Take a trip through time
Home building styles in the Seattle area have evolved over the years.  This is by no means a complete list of all styles available, nor are the timeframes exact.  The following homes should, however, give you a good framework for understanding the most popular home styles in Seattle over the past century.  


1890s
Queen Anne - Victorian

These are elegant homes, decorated with detailed ornamentation, turrets, and intricate moldings.

1900s
Seattle Box - Four Square

Large boxy homes with seats in the bay windows, and large porches.


1910s
Craftsman Bungalow - Arts and Crafts

These homes are identified by their covered porches with heavy posts, simple trim stacked trim, and large eaves overhanging the home.

1920s
Dutch Colonial - Farmhouse

The unique four-piece roofline is a colonial hallmark, as well as shutters, and heavy moldings.

1930s
Tudor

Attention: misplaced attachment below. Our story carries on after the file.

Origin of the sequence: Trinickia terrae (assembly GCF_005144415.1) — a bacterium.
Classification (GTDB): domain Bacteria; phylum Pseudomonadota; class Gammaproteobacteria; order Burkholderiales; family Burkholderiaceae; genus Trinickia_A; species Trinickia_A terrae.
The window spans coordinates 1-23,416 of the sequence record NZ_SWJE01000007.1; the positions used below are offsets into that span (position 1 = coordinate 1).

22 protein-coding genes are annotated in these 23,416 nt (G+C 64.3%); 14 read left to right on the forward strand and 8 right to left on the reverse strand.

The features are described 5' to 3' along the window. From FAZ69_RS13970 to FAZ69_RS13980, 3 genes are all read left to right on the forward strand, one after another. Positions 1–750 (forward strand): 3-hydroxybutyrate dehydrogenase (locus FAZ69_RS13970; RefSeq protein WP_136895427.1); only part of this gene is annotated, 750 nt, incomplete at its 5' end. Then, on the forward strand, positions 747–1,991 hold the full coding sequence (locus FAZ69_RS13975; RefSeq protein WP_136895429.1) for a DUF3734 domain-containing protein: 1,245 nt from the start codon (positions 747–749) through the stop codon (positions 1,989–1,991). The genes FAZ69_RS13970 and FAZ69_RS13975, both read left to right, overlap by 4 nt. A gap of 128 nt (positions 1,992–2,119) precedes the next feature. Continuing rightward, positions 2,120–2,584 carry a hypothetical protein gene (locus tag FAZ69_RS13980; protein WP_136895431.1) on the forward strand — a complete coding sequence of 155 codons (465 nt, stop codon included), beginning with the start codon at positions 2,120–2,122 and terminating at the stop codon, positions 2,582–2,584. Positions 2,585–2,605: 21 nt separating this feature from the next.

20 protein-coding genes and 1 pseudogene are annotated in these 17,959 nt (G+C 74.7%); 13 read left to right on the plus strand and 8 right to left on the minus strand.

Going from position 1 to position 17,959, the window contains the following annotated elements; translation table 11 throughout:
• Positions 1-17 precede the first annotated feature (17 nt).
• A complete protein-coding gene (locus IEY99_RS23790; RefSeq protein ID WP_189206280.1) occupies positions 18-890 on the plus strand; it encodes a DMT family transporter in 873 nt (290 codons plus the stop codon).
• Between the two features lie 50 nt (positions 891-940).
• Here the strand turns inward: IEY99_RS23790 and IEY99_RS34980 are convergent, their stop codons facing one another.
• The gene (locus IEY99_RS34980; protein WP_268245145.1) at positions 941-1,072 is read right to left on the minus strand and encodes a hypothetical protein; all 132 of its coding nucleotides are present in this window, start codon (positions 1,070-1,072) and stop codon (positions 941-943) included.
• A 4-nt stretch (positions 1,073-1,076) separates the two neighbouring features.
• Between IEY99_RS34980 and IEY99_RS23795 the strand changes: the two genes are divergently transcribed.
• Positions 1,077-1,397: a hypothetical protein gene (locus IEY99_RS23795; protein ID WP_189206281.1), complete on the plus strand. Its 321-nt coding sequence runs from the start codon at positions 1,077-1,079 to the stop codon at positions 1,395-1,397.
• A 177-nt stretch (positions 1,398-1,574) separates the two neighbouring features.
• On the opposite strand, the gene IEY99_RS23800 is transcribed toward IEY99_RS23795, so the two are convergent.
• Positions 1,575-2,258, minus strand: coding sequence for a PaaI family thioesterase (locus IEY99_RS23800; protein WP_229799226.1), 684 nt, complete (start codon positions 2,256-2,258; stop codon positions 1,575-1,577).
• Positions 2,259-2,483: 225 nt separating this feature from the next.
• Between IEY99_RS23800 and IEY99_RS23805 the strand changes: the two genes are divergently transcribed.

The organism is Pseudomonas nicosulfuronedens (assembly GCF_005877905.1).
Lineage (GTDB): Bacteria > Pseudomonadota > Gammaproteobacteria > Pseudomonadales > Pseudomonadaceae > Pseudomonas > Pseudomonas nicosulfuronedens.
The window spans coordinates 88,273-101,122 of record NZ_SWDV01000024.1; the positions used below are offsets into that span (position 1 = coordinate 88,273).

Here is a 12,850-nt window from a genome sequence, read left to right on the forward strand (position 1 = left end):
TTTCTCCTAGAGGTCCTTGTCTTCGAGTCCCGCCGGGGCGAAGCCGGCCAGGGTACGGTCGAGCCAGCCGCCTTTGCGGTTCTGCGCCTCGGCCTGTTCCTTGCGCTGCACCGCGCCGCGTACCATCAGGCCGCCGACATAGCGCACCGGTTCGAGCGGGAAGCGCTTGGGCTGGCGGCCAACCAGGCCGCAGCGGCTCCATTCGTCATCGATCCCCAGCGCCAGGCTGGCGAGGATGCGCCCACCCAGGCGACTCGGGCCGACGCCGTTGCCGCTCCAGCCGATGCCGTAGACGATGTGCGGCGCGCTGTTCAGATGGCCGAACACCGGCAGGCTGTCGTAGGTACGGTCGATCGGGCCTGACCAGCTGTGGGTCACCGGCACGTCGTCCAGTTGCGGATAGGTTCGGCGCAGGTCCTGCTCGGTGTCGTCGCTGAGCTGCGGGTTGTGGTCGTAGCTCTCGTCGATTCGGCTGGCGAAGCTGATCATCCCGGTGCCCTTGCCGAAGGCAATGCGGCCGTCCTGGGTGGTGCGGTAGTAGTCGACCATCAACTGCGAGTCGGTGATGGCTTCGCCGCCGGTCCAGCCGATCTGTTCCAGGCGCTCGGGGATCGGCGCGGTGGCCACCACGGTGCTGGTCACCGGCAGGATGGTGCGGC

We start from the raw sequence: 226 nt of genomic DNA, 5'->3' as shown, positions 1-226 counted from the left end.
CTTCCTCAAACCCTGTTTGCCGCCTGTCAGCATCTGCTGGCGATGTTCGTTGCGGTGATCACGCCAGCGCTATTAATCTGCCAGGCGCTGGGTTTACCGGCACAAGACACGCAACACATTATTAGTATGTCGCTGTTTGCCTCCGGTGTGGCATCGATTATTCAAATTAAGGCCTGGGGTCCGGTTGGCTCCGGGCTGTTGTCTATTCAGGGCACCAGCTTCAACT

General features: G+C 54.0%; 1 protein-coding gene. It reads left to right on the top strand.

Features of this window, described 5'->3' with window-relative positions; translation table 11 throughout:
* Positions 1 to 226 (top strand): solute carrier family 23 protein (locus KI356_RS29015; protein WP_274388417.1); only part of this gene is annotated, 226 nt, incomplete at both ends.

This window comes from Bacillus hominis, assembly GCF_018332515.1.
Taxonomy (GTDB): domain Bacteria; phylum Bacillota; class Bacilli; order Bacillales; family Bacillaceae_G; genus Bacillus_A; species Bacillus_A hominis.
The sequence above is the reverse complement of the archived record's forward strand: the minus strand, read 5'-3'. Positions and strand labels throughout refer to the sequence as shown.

Steep clean roof lines, arches, coved celings, mahogany trim, and leaded glass round out the tudor's attributes.

1940s
Cape Cod

These homes became more subdued, with beveled siding and softly sloped roof lines.

1950s
Mid-Century

With walls of windows, vaulted ceilings, indoor-outoor spaces, and carports, mid-centuries exude a vintage ambience.

1960s
Stark 60s Modern

In the 1960s, builders went simple, with little or no ornamentation, and nearly flat roofs.

1970s
Split-Level

Split-level homes dominated the 1970s, with separate living spaces and room to spread out for families with children or guests.

1980s
NW Contemporary - Minimalist

Builders became simple, functional, and economical in expanding the NW style of homes during the '80s.

1990s
Post Modernism

Abandoning traditional style for personalization and differentiation, most '90s homes take some features from many time periods but have their own unique look.

2000 and beyond
Craftsman-Modern Hybrid

With high end electronics and architectural style, modern homes are also incorporating craftsman touches for a more intimate feel.